nerf alternatives and similar packages
Based on the "Natural Language Processing" category.
Alternatively, view nerf alternatives based on common mentions on social networks and blogs.
chatter8.9 0.0 nerf VS chatterA library of Natural Language Processing algorithms for Haskell.
mecab8.0 0.0 nerf VS mecabA Haskell binding to MeCab
numerals7.8 0.0 nerf VS numeralsConvert numbers to number words
punkt6.9 0.0 nerf VS punktUnsupervised multilingual sentence segmentation.
cndict6.4 0.0 nerf VS cndictChinese/Mandarin <-> English dictionary, Chinese lexer.
concraft-pl5.9 0.0 nerf VS concraft-plA morphosyntactic tagger for Polish based on conditional random fields
hext5.8 0.7 nerf VS hexta text classification library
concraft5.0 0.0 nerf VS concraftA morphosyntactic disambiguation library based on constrained conditional random fields
partage4.4 0.0 nerf VS partageA* parser for tree adjoining grammars
PTQ4.4 0.0 nerf VS PTQAn implementation of Montague's PTQ (Proper Treatment of Quantification).
minimorph4.1 0.0 nerf VS minimorphEnglish spelling functions with an emphasis on simplicity. Originally by https://github.com/kowey.
numerals-base3.9 0.0 nerf VS numerals-baseConvert numbers to number words
tsuntsun3.6 0.0 nerf VS tsuntsunInteracts with tesseract to ease reading of RAW Japanese manga.
haskell-postal3.1 0.0 nerf VS haskell-postalHaskell binding for the libpostal library
corenlp-parser2.8 0.0 nerf VS corenlp-parserLaunches CoreNLP and parses the JSON output
hist-pl2.5 0.0 nerf VS hist-plPrograms and libraries related to the historical dictionary of Polish
polh-lexicon2.5 0.0 nerf VS polh-lexiconPrograms and libraries related to the historical dictionary of Polish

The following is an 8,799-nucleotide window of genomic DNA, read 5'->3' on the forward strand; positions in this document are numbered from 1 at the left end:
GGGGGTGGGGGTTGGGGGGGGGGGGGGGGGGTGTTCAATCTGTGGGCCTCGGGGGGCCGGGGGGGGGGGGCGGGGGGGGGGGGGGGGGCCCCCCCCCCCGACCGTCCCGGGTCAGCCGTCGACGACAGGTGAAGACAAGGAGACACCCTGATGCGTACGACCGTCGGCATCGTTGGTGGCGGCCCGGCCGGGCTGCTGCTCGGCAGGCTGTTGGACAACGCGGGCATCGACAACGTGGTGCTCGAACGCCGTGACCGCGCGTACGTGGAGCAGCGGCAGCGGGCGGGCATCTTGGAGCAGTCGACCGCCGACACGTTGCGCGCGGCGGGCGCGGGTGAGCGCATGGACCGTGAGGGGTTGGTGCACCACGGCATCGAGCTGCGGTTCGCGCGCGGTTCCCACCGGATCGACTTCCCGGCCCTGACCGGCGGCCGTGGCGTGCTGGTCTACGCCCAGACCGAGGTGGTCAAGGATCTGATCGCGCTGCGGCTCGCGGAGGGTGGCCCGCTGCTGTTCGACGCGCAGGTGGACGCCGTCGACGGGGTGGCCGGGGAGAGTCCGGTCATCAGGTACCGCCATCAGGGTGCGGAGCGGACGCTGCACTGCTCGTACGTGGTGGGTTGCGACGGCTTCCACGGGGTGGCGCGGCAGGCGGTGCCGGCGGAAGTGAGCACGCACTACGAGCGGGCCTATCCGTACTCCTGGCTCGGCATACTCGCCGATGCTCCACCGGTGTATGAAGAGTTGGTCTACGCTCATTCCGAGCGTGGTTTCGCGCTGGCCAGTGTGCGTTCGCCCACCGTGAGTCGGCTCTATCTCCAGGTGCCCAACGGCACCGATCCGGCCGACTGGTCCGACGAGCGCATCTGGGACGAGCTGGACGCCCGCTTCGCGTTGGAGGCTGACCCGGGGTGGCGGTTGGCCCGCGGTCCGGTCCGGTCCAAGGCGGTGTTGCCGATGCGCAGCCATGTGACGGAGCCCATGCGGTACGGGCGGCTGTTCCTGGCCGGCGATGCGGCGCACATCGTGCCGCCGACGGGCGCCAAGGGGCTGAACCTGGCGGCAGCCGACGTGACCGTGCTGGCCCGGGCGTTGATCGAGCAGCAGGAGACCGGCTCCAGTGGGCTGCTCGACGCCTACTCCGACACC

sentiwordnet-parser2.5 0.0 nerf VS sentiwordnet-parserParser for the [SentiWordNet](http://sentiwordnet.isti.cnr.it/) tab-separated file
data-named2.1 0.0 nerf VS data-namedNamed entity data layer
crf-chain2-tiers2.1 0.0 nerf VS crf-chain2-tiersSecond-order, tiered, constrained, linear conditional random fields
phonetic-code1.8 0.0 nerf VS phonetic-codephonetic codes in Haskell
adict1.8 0.0 nerf VS adictApproximate dictionary searching Haskell library
moan1.3 0.0 nerf VS moanLanguage-agnostic analyzer for positional morphosyntactic tags
ENIG1.3 0.0 nerf VS ENIGKorean postposition particle selector
concraft-hr1.3 0.0 nerf VS concraft-hrA part-of-speech tagger for Croatian based on the concraft library.
penntreebank-megaparsec1.2 0.0 nerf VS penntreebank-megaparsecMegaparsec parsers for trees in the Penn Treebank format
arpa- - nerf VS arpaLibrary for reading ARPA n-gram models
Access the most powerful time series database as a service
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Nerf is a statistical named entity recognition (NER) tool based on linear-chain conditional random fields (CRFs). It has been adapted to recognize tree-like structures of NEs (i.e., with recursively embedded NEs) by using the joined label tagging method which -- for a particular sentence -- works as follows:
- CRF model is used to determine the most probable sequence of labels,
- Extended IOB method is used to decode the sequence into a forerst of NEs.
The extended IOB method also provides the inverse encoding function which is needed during the model training.
It is recommanded to install nerf using the
Haskell Tool Stack, which you will need to downoload and
install on your machine beforehand. Then clone this repository into